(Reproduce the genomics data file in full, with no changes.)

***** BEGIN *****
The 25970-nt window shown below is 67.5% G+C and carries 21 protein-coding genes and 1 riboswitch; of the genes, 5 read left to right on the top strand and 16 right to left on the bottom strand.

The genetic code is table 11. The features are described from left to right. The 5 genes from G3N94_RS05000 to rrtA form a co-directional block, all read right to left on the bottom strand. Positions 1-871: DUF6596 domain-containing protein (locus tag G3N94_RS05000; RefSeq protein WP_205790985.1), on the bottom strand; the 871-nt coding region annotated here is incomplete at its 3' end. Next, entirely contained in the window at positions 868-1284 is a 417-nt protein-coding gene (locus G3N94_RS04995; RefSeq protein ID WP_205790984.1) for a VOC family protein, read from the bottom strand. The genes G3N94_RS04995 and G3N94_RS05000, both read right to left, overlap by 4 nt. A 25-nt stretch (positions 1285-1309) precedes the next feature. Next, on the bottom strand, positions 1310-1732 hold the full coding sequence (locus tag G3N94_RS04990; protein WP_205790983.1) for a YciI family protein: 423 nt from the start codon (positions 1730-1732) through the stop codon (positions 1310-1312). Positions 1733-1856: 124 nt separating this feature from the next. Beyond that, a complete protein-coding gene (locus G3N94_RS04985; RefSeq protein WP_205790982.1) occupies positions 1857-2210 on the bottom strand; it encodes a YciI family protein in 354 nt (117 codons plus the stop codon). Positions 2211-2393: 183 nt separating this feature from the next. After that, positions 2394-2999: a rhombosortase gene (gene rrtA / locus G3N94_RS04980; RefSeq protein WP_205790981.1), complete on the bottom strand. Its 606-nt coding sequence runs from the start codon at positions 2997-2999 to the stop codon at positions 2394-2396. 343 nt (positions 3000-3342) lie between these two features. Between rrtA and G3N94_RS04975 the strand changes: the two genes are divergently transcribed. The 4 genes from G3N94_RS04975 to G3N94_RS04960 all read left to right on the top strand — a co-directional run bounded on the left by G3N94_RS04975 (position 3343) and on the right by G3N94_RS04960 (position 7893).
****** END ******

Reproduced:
The 25970-nt window shown below is 67.5% G+C and carries 21 protein-coding genes and 1 riboswitch; of the genes, 5 read left to right on the top strand and 16 right to left on the bottom strand.

The genetic code is table 11. The features are described from left to right. The 5 genes from G3N94_RS05000 to rrtA form a co-directional block, all read right to left on the bottom strand. Positions 1-871: DUF6596 domain-containing protein (locus tag G3N94_RS05000; RefSeq protein WP_205790985.1), on the bottom strand; the 871-nt coding region annotated here is incomplete at its 3' end. Next, entirely contained in the window at positions 868-1284 is a 417-nt protein-coding gene (locus G3N94_RS04995; RefSeq protein ID WP_205790984.1) for a VOC family protein, read from the bottom strand. The genes G3N94_RS04995 and G3N94_RS05000, both read right to left, overlap by 4 nt. A 25-nt stretch (positions 1285-1309) precedes the next feature. Next, on the bottom strand, positions 1310-1732 hold the full coding sequence (locus tag G3N94_RS04990; protein WP_205790983.1) for a YciI family protein: 423 nt from the start codon (positions 1730-1732) through the stop codon (positions 1310-1312). Positions 1733-1856: 124 nt separating this feature from the next. Beyond that, a complete protein-coding gene (locus G3N94_RS04985; RefSeq protein WP_205790982.1) occupies positions 1857-2210 on the bottom strand; it encodes a YciI family protein in 354 nt (117 codons plus the stop codon). Positions 2211-2393: 183 nt separating this feature from the next. After that, positions 2394-2999: a rhombosortase gene (gene rrtA / locus G3N94_RS04980; RefSeq protein WP_205790981.1), complete on the bottom strand. Its 606-nt coding sequence runs from the start codon at positions 2997-2999 to the stop codon at positions 2394-2396. 343 nt (positions 3000-3342) lie between these two features. Between rrtA and G3N94_RS04975 the strand changes: the two genes are divergently transcribed. The 4 genes from G3N94_RS04975 to G3N94_RS04960 all read left to right on the top strand — a co-directional run bounded on the left by G3N94_RS04975 (position 3343) and on the right by G3N94_RS04960 (position 7893).